STIMULATION OF THE MUSCLE
Motor neurones are the neurones that connect the central nervous system (sometimes via intermediate neurones) to the effectors (muscles)
- Stimulus is recieved on presynaptic membrane, depolarisation occurs and an action potential is generated and passed down the neurone.
- As the action potential reaches the presynaptic knob of the neurone, the calcium ion channels open and there is an influx of calcium ions into the presynaptic knob.
- The calcium ions stimulate the vesticles containing acetylcholine (a neurotransmitter) on the inside of the presynaptic knob to fuse with the presynaptic membrane. This causes the vesticles to release acetylcholine into the synaptic cleft.
- acetylcholine diffuses across the synaptic cleft and binds to the receptor sites on the postsynaptic membrane.
- this causes the ligand gated sodium channels to open, allowing sodium to move into the postsynaptic membrane.
- This depolarises the postsynaptic membrane and once threshold value is exceeded, an action potential is generated and self propagates itself in a wave along the entire postsynaptic membrane.
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- as the action potential reaches the post synaptic membrane, it is passed deep into the muscle fibres via a system of T-tubules.
- These T-tubules pass through the entire sarcoplasm (the cytoplasm of the muscle fibre) and they send the action potential into the sarcoplasmic reticulum.
- the sarcoplasmic reticulum contains calcium ions, and the action potential stimulates it to release these calcium ions into the sarcoplasm.
- when released, the calcium ions bind to troponin, which causes tropomyosin to change shape. Tropomyosin was previously blocking the binding sites on the actin molecule, which are now exposed.
- The myosin heads use an ADP molecule to bind to the binding sites on the actin filament.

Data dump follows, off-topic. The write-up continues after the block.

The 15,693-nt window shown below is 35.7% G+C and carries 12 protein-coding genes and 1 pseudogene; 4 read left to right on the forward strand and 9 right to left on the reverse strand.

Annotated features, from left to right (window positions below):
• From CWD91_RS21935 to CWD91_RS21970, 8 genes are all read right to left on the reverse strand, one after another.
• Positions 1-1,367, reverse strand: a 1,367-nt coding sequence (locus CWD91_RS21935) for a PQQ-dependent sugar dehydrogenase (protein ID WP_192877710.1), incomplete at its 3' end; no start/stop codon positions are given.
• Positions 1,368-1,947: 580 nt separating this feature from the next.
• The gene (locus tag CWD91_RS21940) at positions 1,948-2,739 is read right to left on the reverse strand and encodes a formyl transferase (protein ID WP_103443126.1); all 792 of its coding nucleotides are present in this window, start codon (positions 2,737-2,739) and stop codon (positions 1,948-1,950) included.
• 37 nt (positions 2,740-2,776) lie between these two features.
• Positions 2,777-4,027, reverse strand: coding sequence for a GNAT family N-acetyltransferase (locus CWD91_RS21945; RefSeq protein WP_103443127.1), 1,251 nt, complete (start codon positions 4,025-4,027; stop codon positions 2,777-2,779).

- This binding causes the myosin heads to change shape, sliding the actin filament over the myosin filament. ADP is also released from the myosin head.
- ADP molecules bind to each of the myosin heads, causing the myosin filament to become detatched from the actin filament.
- Calcium ions stimulate ATPase to hydrolyse these ATP molecules into ADP and P, releasing energy that is used to move the myosin heads back into their origional position.
- the heads can then combine with ADP again and bind to the actin filament further along and repeat the whole process.
- the process can be repeated up to 100x per second, and calcium and ATP must be present.
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- when nervous stimulation ceases, calcium ions use ATP to be actively transported back into the endoplasmic reticulum.
- the readsorbtion of calcium ions allow tropomyosin to block the actin binding sites once more.
- myosin heads cannot bind to actin filaments, no contraction occurs. Muscle is relaxed.
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IMPORTANCE OF ATP AND CALCIUM IONS
Exam questions often ask the importance of ATP and of Calcium ions
- used to change the shape of the myosin heads in muscle contraction
- used in the active transport of calcium ions into the endoplasmic reticulum during muscle relaxation
- used to bind to troponim in order for tropomyosin to change shape and unblock actin binding sites
- used to activate ATPase to hyrolyse ATP into ADP and P for energy (for above reasons.)
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